FoodCORE Success Story: Connecticut Leads Coordinated Investigation and Response to Contaminated Cheese
When people get sick from the food they eat, public health officials must work together to figure out the food that caused the illness. On February 12, 2021, the Centers for Disease Control and Prevention (CDC) announced that seven people from four states were infected in an outbreak of Listeria monocytogenes, including one ill person in Connecticut. Leading up to the Food Safety Alert posted by CDC, the Connecticut Department of Public Health (CT DPH), along with CDC, U.S. Food and Drug Administration (FDA), and public health and regulatory officials in the other states with ill persons, were working quickly to investigate the multistate outbreak.
CDC was notified about the outbreak on January 29, 2021 through PulseNet, the national laboratory network that detects foodborne disease outbreaks. State and local health officials began interviewing ill people about the foods they ate in the past month. Of the four ill people who were able to be interviewed, three reported eating queso fresco, a type of Hispanic-style fresh and soft cheese. In Connecticut, a student interviewer on the CT DPH FoodCORE team gathered critical information from the ill person that helped identify a brand of queso fresco that potentially caused their illness.
With this new information, CT DPH food protection staff and laboratory scientists acted fast to sample and test unopened queso fresco cheese from the same store where the ill person purchased the product. Using whole genome sequencing, a laboratory technique that provides detailed genetic information about pathogens that make people sick, CT DPH laboratory scientists showed that the pathogen they isolated from the queso fresco matched the outbreak strain of Listeria monocytogenes. CT DPH laboratory scientists alerted food protection staff of their findings, which resulted in the swift embargo of the remaining lots of contaminated cheese.
Connecticut health officials worked closely with federal partners during the investigation. As a result of CT DPH’s findings, FDA dispatched a team of investigators to investigate how the cheese may have been contaminated during manufacturing. Notably, the information gathered from CT DPH public health officials prompted FDA investigators to focus on cheese with specific lot codes and dates of production. On February 12, 2021, CDC published a Food Safety Alert. By February 19, 2021, a recall was announced, which was expanded to include additional Hispanic-style fresh and soft cheese products on February 27, 2021. Throughout the investigation, consumers, retailers, and restaurants were alerted about what they should do to prevent more people from getting sick.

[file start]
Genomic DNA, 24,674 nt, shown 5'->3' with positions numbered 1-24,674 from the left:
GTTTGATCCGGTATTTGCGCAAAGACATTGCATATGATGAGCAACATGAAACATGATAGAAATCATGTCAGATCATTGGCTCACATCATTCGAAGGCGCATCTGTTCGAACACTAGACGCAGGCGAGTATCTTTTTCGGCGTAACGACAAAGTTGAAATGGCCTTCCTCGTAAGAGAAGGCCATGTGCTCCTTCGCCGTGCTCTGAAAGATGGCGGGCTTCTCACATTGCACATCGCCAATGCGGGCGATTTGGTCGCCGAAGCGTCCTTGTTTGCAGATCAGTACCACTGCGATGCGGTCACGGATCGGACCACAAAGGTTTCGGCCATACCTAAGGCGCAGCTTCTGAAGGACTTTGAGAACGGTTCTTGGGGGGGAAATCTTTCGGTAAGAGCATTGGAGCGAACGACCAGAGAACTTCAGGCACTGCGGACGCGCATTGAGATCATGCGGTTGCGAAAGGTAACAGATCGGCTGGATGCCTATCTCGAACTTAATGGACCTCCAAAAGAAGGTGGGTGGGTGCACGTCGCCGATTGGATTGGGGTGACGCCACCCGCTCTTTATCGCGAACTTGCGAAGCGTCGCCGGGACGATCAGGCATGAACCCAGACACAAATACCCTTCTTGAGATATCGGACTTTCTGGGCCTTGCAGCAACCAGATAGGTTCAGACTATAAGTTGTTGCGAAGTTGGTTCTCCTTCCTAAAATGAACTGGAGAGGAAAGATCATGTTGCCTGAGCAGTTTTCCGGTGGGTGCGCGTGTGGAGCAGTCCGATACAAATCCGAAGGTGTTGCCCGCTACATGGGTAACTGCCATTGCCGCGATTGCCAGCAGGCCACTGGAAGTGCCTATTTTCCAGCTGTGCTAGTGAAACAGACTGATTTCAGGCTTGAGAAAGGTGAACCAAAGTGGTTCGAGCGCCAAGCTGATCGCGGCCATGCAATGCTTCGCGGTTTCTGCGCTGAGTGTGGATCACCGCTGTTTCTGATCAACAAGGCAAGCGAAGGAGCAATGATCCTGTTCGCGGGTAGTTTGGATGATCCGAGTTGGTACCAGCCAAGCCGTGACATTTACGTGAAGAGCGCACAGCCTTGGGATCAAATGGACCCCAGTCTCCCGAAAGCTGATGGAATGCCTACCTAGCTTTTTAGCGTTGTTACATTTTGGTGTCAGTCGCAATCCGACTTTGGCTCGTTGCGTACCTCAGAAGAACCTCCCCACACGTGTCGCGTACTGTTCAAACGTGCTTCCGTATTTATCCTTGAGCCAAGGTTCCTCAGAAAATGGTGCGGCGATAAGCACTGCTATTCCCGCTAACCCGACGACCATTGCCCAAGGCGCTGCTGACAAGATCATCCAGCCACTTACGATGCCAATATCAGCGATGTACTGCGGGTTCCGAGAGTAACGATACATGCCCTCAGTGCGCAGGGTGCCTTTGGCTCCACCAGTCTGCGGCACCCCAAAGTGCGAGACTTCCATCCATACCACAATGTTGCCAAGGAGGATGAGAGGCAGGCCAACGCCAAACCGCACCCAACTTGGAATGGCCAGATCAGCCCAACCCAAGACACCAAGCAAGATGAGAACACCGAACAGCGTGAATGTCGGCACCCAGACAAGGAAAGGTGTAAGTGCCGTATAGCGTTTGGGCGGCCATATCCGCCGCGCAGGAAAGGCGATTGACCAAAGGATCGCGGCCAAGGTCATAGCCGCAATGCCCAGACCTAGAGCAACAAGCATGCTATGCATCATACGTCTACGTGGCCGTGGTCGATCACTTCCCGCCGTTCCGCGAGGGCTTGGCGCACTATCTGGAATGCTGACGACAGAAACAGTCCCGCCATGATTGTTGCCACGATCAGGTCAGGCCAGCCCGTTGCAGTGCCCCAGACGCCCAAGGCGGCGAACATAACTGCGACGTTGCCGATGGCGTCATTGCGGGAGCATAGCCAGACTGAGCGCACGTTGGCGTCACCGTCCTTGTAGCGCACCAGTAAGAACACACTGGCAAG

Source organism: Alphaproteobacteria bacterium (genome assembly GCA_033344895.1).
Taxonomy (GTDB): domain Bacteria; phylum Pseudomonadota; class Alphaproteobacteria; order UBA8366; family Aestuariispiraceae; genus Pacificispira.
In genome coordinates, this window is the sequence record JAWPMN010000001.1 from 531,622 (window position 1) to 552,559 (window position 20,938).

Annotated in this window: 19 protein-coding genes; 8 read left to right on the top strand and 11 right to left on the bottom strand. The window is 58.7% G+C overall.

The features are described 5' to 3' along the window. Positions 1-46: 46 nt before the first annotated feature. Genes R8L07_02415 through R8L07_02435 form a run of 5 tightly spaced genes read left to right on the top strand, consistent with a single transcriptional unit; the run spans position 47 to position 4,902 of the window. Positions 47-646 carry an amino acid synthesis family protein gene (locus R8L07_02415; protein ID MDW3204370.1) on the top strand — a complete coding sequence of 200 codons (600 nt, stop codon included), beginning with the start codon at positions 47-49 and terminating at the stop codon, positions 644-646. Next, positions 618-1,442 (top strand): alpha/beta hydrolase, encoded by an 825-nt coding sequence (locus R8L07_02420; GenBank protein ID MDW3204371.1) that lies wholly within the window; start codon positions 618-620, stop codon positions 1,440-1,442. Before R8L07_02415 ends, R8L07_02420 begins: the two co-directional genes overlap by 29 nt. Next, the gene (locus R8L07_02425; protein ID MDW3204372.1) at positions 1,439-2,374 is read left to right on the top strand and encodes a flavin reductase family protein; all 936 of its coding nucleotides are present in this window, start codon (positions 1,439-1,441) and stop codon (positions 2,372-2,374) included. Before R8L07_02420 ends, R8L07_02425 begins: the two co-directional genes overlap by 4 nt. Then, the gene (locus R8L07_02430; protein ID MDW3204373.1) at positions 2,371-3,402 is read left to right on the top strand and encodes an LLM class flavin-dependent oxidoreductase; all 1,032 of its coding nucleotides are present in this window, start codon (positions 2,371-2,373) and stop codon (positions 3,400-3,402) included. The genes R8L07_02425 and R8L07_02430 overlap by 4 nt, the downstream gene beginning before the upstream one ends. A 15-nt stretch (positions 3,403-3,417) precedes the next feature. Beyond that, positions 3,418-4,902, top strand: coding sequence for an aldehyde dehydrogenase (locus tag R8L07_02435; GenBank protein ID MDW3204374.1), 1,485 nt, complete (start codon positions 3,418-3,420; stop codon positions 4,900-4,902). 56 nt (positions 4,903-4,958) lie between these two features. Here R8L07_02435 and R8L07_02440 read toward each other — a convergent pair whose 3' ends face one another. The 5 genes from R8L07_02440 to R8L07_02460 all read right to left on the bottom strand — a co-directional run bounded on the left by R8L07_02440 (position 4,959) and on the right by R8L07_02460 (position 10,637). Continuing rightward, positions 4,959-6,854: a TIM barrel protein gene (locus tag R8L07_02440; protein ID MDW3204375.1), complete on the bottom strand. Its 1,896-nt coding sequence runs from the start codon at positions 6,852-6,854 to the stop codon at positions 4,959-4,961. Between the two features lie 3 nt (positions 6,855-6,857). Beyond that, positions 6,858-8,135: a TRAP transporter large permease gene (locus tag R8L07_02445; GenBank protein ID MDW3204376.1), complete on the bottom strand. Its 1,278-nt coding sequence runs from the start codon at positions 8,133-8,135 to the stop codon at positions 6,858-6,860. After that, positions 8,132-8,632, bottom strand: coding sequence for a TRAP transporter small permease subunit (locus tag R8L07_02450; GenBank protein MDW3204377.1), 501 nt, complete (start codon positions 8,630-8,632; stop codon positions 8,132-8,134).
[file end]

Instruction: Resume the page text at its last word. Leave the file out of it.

Bidirectional communication and collaboration across CT DPH epidemiology, laboratory, and food protection partners, and with CDC, FDA, and other state public health and regulatory officials led to a timely and effective response. By conducting a thorough interview of their single case, CT DPH gathered critical information which resulted in rapid public health action; within one week of announcing the outbreak, health officials issued a recall. Investigating a national foodborne outbreak during a global pandemic added a unique challenge; several U.S. public health agencies have prioritized activities for the COVID-19 response, which has resulted in reduced staff capacity in other program areas, including foodborne disease surveillance and outbreak response. Not only did CT DPH leverage their FoodCORE student team to support interviewing capacity, they utilized their strong working relationships within their agency and with external partners to improve response, communication, and information exchange. The efforts of CT DPH staff demonstrate how a prepared and coordinated multi-disciplinary team can work together to quickly solve and stop outbreaks, likely preventing additional illnesses.
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